What to keep–a look at what is needed to show compliance with the “Tax Man”

To date this year, I have prepared 190 tax returns – T1 Generals, T2 Corporate and 1040 US tax forms.  It sure adds up.  And quick.

The spring time for me is brutal.  Thousands of receipts are queried by these hands and eyes.  Coffee is good for this. Especially when you punctuate the day with chocolate covered espresso beans!  I digress but in my defence it was a blog about coffee that brought me to this – tax season.

Tax-season will be upon us shortly.   All too soon my phone will ring and the appointments will be set. My clients will arrive with bags, boxes and envelopes.  Some will have tallied the mountainous receipts but mostly they are in order.

The receipts are in order because they have been here before and know the drill.  It takes a few times with new clients to get that they need to keep the receipts.  Of course some receipts are easy to reappear like the dentist and chiropractors.  A quick phone call, the fax number passed on and the receipt appears here in my office.  Others are elusive and take time to make it to my desk.

For some, all I can say is “Sorry, if you are audited then you will owe. If the receipt dose reappear, then we can adjust the tax return(s) for the year and claim the expense or credit.”  Sometimes the client walks away never to return.  Most take the lesson and begin the process of keeping the correct receipts.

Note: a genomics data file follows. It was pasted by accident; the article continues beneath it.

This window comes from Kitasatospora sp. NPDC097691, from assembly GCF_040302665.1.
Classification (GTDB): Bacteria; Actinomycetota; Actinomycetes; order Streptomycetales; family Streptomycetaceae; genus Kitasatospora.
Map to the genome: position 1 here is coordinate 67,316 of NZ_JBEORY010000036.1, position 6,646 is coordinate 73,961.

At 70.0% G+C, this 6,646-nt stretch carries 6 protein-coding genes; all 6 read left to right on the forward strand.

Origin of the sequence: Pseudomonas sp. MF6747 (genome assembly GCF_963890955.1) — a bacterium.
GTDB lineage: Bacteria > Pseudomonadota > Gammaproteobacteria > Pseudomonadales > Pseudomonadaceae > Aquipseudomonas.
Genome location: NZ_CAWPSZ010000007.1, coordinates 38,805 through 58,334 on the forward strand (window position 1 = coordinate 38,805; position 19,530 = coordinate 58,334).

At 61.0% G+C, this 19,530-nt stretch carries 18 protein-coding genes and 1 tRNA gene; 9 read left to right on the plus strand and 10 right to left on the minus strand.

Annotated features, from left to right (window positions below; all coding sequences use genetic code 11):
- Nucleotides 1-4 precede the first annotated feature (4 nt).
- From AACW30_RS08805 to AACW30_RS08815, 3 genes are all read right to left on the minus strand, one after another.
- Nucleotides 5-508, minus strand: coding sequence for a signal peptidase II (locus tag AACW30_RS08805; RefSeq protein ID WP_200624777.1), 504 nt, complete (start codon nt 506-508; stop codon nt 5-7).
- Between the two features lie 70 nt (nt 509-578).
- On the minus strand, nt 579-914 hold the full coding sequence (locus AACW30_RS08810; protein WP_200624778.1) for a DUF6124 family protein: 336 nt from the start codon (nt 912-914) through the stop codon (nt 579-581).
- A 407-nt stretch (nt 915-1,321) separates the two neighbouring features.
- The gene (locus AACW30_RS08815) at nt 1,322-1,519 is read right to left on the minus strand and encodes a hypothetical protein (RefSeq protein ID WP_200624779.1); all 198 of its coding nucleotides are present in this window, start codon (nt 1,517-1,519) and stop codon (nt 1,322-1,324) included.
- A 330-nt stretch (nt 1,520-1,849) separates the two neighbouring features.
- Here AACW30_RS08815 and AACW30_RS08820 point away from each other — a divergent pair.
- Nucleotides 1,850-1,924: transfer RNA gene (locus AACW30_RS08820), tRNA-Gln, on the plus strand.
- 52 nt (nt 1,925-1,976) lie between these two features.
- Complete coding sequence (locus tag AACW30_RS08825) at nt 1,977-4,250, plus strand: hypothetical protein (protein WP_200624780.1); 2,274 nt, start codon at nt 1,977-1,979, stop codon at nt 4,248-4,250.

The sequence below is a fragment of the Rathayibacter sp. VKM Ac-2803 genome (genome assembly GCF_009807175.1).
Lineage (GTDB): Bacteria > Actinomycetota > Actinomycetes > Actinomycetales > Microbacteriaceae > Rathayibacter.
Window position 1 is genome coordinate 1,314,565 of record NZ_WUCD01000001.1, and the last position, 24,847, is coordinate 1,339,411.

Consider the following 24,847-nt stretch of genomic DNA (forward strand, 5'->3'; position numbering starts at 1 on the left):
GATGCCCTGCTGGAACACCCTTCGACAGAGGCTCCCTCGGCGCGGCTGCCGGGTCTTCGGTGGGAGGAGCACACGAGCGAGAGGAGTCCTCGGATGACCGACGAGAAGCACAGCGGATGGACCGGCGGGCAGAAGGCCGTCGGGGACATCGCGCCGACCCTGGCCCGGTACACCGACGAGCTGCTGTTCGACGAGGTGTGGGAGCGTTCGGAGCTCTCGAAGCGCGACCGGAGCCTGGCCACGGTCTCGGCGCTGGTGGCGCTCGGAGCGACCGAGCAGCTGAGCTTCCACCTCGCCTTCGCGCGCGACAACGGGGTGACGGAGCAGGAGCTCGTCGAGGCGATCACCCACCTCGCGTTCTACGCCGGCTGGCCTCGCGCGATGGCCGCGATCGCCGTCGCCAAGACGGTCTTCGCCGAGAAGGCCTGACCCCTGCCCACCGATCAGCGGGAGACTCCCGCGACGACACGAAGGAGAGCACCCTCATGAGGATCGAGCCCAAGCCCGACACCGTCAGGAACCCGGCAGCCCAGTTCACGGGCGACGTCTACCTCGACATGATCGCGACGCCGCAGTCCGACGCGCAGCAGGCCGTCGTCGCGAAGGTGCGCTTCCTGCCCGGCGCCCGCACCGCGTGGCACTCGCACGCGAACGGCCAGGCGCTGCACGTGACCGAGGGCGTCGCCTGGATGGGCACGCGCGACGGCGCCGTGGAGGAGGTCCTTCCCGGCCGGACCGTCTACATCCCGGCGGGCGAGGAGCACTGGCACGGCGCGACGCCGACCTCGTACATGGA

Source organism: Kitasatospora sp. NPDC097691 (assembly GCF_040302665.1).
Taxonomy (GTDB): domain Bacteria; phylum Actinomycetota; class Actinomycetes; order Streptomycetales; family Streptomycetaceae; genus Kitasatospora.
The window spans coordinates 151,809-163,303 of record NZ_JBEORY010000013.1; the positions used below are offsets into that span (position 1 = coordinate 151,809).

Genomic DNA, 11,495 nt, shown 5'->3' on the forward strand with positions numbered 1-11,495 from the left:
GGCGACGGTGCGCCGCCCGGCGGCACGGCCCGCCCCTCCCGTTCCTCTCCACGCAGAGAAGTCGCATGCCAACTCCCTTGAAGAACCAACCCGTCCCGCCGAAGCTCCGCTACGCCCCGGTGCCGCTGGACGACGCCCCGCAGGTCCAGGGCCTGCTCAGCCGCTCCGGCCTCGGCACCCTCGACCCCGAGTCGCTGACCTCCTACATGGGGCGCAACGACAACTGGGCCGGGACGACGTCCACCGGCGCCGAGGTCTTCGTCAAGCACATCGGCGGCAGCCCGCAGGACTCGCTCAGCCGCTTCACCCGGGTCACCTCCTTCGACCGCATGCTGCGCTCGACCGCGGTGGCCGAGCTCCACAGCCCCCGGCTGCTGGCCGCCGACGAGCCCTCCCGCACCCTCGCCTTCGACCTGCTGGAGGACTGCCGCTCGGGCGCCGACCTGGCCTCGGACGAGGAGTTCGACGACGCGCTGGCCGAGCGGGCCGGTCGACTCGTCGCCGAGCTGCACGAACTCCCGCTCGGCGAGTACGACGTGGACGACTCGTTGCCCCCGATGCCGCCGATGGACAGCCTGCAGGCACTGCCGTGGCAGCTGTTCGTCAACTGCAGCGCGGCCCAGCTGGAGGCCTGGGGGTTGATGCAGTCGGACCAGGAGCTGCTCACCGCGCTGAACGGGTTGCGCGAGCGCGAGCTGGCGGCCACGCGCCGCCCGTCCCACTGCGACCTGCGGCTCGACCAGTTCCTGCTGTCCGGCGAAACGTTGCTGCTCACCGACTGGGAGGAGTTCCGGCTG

So then during the year I get the call, is this receipt worth keeping, can I claim it.  If yes, they then keep it and safely.  It is important and will possibly reduce the tax liability if they do have taxes owing.

But what do you really need to keep for our compliance? And why compliance?

Compliance is the new buzz word with governments.  It a state of being that we are following the rules as set by the elected ruling party.

Now the funny thing that I see is that the elected ruling party inherits a slew of civil servants to set up new rules with the new ideas of governance. As these new rules must be legal, the language is the language of lawyers and because it deals with finances, the language of the accountants are added to the mix. For most it is confusing. Some days it confuses me too, but I can get over it!  Part of my hardwiring is figuring out intricacies like a puzzle.

My clients are teachers, counsellors, artists, retailers, retired, new immigrants, and corporations. Some are just simple folk, not educated nor are they well enough to maintain compliance with complex rules. Really, it is the people that I enjoy the most.  The stories of travel, new jobs, new businesses, loves and losses.  And I enjoy helping them though the rules of taxation.

Thanks for reading this.  I will be adding more in the coming weeks as I begin to prepare for tax season.

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